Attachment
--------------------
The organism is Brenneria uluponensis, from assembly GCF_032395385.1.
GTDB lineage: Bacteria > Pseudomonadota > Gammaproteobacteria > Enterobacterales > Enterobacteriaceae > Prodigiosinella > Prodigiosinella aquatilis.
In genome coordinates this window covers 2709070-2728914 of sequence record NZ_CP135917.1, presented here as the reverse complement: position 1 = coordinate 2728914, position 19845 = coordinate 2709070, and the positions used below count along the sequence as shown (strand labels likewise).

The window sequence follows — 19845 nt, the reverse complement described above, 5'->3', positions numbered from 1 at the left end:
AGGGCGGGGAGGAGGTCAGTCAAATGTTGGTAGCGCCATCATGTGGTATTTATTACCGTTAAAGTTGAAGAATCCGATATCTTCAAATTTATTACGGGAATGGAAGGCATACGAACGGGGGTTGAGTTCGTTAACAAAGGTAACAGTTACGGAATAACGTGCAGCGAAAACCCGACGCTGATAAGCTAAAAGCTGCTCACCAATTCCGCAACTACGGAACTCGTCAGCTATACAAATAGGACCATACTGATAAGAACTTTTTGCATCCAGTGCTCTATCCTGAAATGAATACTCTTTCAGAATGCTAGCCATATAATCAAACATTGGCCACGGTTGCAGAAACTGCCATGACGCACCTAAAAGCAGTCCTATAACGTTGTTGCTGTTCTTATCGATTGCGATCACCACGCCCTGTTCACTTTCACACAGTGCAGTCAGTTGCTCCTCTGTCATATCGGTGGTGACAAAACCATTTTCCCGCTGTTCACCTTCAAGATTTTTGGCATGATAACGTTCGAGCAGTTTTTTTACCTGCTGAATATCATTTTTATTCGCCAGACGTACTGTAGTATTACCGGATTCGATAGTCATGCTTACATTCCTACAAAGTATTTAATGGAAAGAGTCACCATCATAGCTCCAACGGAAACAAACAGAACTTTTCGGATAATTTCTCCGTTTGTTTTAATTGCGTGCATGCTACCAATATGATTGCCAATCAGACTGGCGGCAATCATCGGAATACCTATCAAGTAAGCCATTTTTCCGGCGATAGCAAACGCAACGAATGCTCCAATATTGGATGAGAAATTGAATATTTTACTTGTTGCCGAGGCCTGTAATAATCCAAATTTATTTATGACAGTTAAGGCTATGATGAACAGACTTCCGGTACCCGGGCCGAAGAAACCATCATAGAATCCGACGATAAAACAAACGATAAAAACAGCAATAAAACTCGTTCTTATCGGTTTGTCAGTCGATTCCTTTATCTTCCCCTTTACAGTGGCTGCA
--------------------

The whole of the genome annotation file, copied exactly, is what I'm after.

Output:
The organism is Brenneria uluponensis, from assembly GCF_032395385.1.
GTDB lineage: Bacteria > Pseudomonadota > Gammaproteobacteria > Enterobacterales > Enterobacteriaceae > Prodigiosinella > Prodigiosinella aquatilis.
In genome coordinates this window covers 2709070-2728914 of sequence record NZ_CP135917.1, presented here as the reverse complement: position 1 = coordinate 2728914, position 19845 = coordinate 2709070, and the positions used below count along the sequence as shown (strand labels likewise).

The window sequence follows — 19845 nt, the reverse complement described above, 5'->3', positions numbered from 1 at the left end:
AGGGCGGGGAGGAGGTCAGTCAAATGTTGGTAGCGCCATCATGTGGTATTTATTACCGTTAAAGTTGAAGAATCCGATATCTTCAAATTTATTACGGGAATGGAAGGCATACGAACGGGGGTTGAGTTCGTTAACAAAGGTAACAGTTACGGAATAACGTGCAGCGAAAACCCGACGCTGATAAGCTAAAAGCTGCTCACCAATTCCGCAACTACGGAACTCGTCAGCTATACAAATAGGACCATACTGATAAGAACTTTTTGCATCCAGTGCTCTATCCTGAAATGAATACTCTTTCAGAATGCTAGCCATATAATCAAACATTGGCCACGGTTGCAGAAACTGCCATGACGCACCTAAAAGCAGTCCTATAACGTTGTTGCTGTTCTTATCGATTGCGATCACCACGCCCTGTTCACTTTCACACAGTGCAGTCAGTTGCTCCTCTGTCATATCGGTGGTGACAAAACCATTTTCCCGCTGTTCACCTTCAAGATTTTTGGCATGATAACGTTCGAGCAGTTTTTTTACCTGCTGAATATCATTTTTATTCGCCAGACGTACTGTAGTATTACCGGATTCGATAGTCATGCTTACATTCCTACAAAGTATTTAATGGAAAGAGTCACCATCATAGCTCCAACGGAAACAAACAGAACTTTTCGGATAATTTCTCCGTTTGTTTTAATTGCGTGCATGCTACCAATATGATTGCCAATCAGACTGGCGGCAATCATCGGAATACCTATCAAGTAAGCCATTTTTCCGGCGATAGCAAACGCAACGAATGCTCCAATATTGGATGAGAAATTGAATATTTTACTTGTTGCCGAGGCCTGTAATAATCCAAATTTATTTATGACAGTTAAGGCTATGATGAACAGACTTCCGGTACCCGGGCCGAAGAAACCATCATAGAATCCGACGATAAAACAAACGATAAAAACAGCAATAAAACTCGTTCTTATCGGTTTGTCAGTCGATTCCTTTATCTTCCCCTTTACAGTGGCTGCA